Version 1 (modified by Vijay Varadan, 4 years ago) (diff)


Getting More

How You can Negotiate to Succeed in Work and Life
Author: Stuart Diamond Feb 09 2017




The Good

The Bad

The Ugly


Disclaimer: These are primarily written for my own future reference, but they may be useful to you, either to decide if you want to read / buy the book or as something to revisit. The information is not comprehensive, not in the least - so, please don't use it as a substitute for actually reading the book. As with all my content, some is verbatim from the original source, opinion may be interspersed & of course, YMMV.

Negotiation Tools

  • Be dispassionate: emotion destroys negotiations.
  • Prepare, even for 5 seconds: collect your thoughts.
  • Find the decision-maker.
  • Focus on your goals, not who is right.
  • Make human contact.
  • Acknowledge the other party's position and power, valuing them: if you do, they will use their authority to help you achieve your goals.


  • Goals are paramount. Anything you do in a negotiation that doesn't explicitly bring you closer to your goals is irrelevant or damaging to you.
  • It's about them. Their perceptions, sensibilities, needs, trustworthiness, how they make commitments. You are the least important person in the negotiation.
  • Make emotional payments. Tap into the other person's emotional psyche with empathy; apologize if necessary, show you value them, offer things that get them to think more clearly.
  • Every situation is different. Averages, trends, statistics, past problems, blanket rules based on stereotypes won't always apply or are wrong. The right answer to "I hate you" is "Tell me more".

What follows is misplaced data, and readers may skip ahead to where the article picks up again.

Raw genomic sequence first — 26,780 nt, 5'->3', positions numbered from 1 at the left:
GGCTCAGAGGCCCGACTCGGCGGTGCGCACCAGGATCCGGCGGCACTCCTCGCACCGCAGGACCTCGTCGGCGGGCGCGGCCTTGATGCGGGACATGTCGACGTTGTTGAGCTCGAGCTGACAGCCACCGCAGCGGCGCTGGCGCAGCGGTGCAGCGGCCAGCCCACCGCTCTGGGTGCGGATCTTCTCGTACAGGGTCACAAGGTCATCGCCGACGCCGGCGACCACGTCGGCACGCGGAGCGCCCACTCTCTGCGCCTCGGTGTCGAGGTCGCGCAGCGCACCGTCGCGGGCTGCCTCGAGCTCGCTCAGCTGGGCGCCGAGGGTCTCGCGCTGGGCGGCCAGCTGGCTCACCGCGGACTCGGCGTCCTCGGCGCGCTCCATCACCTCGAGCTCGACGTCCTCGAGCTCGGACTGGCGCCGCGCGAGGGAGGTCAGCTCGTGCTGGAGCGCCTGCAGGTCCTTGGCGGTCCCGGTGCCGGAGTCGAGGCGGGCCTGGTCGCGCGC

• Incremental is best. Don't ask for too much all at once, especially when trust is low. Perception is riskier negotiation and magnified differences. So, take it one small step at a time.
  • Trade things you value unequally. Expands the pie, and increases opportunities.
  • Find their standards. Especially effective with hard bargainers. Point out inconsistencies in policy enforcement.
  • Be transparent and constructive, not manipulative." Long-term payoff is poor. Don't fake being tougher / nicer / anything you're not. Credibiliy is your biggest asset. Not to be confused with disclosing everything up front.
  • Always communicate, state the obvious, frame the vision. Not communicating means not getting information. No threats or blamestorming.
  • Find the real problem and make it an opportunity. Why is the other party acting the way they are? Analysis starts with identifying problems. View problems as negotiating opportunities.
  • Embrace differences. Ask questions about differences ==> produces more trust ==> better agreements.
  • Prepare - make a list and practice with it. Choose specific items from all the strategies, tools and models based on the specific situation. Review them after each negotiation.

Common enemies bring parties closer together and make negotiation easier - that's why people complain about the weather, attorneys, traffic or bureaucracy. Mutual needs are also effective, but have less psychological impact.

Negotiation should be about the pictures in people's heads. You cannot discover opportunity or resolve conflict unless you think hard about the other person's psychology.